A recruiter wanted to put me forward for a contract. Below is the programming test that they wanted me to perform. Further down is my approach to solving the problem.
Keep in mind that the recruiter told me that the “test” is likely not do-able in 1 hour, and that the company was more interested in my approach to the problem.
I'd like to point out that this is a serious solution and approach to the problem. It is a real world solution to a problem which was not do-able in the given time. I think it shows ingenuity and thinking out of the box.
Here is the programming task:
Software Engineer MARS Rover Exercise
As a guide you should spend 1 hour working on this task.
1. MARS Rover
The purpose of this test is to enable you to demonstrate your proficiency in solving problems using software engineering tools and processes.
Read the specification below and produce a solution. Your solution should be in the form of completed code.
If you are unsure of any part of the specification then you should ask to speak to a member of the Software Engineering team either via your recruitment agent or HR contact.
The problem specified below requires a solution that receives input, does some processing and then returns some output. You are free to implement any mechanism for feeding input into your solution. You should provide sufficient evidence that your solution is complete by, as a minimum, indicating that it works correctly against the supplied test data. Using a unit testing framework would satisfy these requirements.
The interviewer will be interested in:
· Your ability to read and interpret the specification below.
· The architectural design of your solution.
· The readability of your code.
· Your overall approach to this exercise.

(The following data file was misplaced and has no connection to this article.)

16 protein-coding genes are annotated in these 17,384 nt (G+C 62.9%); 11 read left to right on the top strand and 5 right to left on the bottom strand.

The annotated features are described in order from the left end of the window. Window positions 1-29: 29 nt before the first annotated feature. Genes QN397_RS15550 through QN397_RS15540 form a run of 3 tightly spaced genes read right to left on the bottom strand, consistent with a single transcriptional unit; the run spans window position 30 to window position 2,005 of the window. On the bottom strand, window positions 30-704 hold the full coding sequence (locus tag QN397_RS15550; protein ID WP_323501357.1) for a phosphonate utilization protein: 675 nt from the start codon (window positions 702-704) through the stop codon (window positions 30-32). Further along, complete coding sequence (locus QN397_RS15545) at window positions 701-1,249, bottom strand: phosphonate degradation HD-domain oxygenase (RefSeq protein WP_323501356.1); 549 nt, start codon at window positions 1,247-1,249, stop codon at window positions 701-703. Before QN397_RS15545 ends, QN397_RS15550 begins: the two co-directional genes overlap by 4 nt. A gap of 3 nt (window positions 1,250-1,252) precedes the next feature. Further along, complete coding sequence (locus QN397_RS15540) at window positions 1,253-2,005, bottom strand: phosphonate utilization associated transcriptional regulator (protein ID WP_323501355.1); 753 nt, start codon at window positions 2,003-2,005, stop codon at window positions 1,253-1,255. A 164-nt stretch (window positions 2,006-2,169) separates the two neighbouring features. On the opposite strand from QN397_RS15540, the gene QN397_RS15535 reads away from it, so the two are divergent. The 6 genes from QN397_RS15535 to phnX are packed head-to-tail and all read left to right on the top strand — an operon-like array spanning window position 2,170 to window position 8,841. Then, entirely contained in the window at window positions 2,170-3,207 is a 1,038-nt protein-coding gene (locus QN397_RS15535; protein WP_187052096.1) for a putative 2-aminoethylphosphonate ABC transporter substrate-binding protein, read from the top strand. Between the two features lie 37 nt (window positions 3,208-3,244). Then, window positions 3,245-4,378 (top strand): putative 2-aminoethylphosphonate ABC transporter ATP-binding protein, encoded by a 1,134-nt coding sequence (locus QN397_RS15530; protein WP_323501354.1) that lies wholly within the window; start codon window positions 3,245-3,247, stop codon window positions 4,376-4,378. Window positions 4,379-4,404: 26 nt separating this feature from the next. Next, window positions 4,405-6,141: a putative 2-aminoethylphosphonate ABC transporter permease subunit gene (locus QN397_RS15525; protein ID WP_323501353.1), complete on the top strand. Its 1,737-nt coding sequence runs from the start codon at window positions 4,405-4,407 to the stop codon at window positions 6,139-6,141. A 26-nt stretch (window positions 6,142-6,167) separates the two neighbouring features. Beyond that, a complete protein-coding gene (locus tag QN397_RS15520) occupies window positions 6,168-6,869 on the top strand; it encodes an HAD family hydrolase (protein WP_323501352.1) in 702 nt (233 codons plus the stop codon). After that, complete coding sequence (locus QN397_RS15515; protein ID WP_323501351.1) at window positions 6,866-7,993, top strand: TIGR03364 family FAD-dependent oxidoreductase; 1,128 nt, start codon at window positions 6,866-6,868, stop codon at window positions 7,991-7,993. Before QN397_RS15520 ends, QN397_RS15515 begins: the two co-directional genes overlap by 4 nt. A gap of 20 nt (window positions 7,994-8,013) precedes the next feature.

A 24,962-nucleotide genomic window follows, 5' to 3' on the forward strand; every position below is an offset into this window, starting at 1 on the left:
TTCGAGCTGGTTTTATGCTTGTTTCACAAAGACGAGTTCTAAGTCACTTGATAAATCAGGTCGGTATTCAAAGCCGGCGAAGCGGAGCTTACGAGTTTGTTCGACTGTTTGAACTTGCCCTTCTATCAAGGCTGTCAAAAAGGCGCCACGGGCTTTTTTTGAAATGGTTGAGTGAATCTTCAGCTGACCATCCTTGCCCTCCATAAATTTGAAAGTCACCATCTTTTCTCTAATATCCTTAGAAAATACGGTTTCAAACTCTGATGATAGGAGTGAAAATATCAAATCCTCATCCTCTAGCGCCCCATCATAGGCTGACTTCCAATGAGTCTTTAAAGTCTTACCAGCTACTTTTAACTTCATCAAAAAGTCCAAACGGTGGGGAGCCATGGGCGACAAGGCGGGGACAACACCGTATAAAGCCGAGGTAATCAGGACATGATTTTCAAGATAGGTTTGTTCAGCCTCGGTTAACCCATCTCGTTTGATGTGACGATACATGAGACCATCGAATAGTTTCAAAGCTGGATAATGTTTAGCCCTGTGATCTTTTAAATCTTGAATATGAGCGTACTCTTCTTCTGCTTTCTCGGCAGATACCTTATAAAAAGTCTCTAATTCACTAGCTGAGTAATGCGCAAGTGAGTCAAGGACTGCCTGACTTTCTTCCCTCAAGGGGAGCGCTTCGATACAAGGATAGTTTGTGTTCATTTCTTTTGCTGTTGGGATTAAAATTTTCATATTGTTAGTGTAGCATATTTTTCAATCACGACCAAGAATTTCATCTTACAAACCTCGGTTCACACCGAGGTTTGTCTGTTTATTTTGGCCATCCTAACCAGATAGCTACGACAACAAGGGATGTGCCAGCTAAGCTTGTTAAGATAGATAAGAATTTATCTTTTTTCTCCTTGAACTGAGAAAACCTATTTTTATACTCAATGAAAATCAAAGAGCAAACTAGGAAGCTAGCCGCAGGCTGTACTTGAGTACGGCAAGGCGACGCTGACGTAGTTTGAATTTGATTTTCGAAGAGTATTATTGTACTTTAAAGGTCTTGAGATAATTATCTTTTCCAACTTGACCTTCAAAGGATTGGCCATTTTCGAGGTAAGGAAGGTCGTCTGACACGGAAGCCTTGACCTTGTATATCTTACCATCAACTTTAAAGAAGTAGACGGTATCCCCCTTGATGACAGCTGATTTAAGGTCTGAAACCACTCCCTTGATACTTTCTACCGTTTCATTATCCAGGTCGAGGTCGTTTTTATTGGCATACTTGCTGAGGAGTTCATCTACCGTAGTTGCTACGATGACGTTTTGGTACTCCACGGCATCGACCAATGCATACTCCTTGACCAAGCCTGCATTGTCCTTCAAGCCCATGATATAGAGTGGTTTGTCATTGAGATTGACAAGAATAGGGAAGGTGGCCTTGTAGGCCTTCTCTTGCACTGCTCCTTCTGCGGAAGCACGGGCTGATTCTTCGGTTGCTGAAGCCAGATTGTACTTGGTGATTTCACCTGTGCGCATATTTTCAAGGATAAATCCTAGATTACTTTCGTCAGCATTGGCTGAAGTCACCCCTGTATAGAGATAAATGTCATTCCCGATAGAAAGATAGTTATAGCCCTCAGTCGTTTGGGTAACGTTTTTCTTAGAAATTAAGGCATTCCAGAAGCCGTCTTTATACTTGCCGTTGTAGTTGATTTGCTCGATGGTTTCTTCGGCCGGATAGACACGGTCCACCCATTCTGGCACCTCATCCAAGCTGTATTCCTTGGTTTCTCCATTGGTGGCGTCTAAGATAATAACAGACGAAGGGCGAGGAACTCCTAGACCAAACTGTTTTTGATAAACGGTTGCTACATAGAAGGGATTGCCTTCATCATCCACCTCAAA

A squad of robotic rovers are to be landed by NASA on a plateau on Mars.
This plateau, which is curiously rectangular, must be navigated by the rovers so that their on board cameras can get a complete view of the surrounding terrain to send back to Earth.
A rover's position is represented by a combination of an x and y co-ordinates and a letter representing one of the four cardinal compass points. The plateau is divided up into a grid to simplify navigation. An example position might be 0, 0, N, which means the rover is in the bottom left corner and facing North.
In order to control a rover, NASA sends a simple string of letters. The possible letters are 'L', 'R' and 'M'. 'L' and 'R' makes the rover spin 90 degrees left or right respectively, without moving from its current spot.
'M' means move forward one grid point, and maintain the same heading.
Assume that the square directly North from (x, y) is (x, y+1).
The first line of input is the upper-right coordinates of the plateau, the lower-left coordinates are assumed to be 0,0.
The rest of the input is information pertaining to the rovers that have been deployed. Each rover has two lines of input. The first line gives the rover's position, and the second line is a series of instructions telling the rover how to explore the plateau.
The position is made up of two integers and a letter separated by spaces, corresponding to the x and y co-ordinates and the rover's orientation.
Each rover will be finished sequentially, which means that the second rover won't start to move until the first one has finished moving.
The output for each rover should be its final co-ordinates and heading.
1 2 N
3 3 E
1 3 N
5 1 E
My approach to the Mars Rover Excercise
Upon reading the task, it dawned on me that a complete elegant solution might not be possible within the time frame of 1 hour. So I did what any good developer would do... check to see if there already existed a solution to my problem which I could re-implement. So I googled "Mars Rover Exercise".
The first link that appeared was a codeplex project:
Upon reading the description, it seemed that the task was EXACTLY the same as the one I was given. Upon inspection, it seemed that the code did what I needed it to do, so I downloaded the source.
I do not have Visual Studio 2010 at my current place of work, so I created a new 2008 solution, loaded in the files, did some minor refactoring to get the solution neat, and then built the solution.
I ran the project in debug mode and stepped through everything. The solution seemed to be the “solution” to my problem.
So then I zipped it up, wrote this document and presented it.
Time spent: 30mins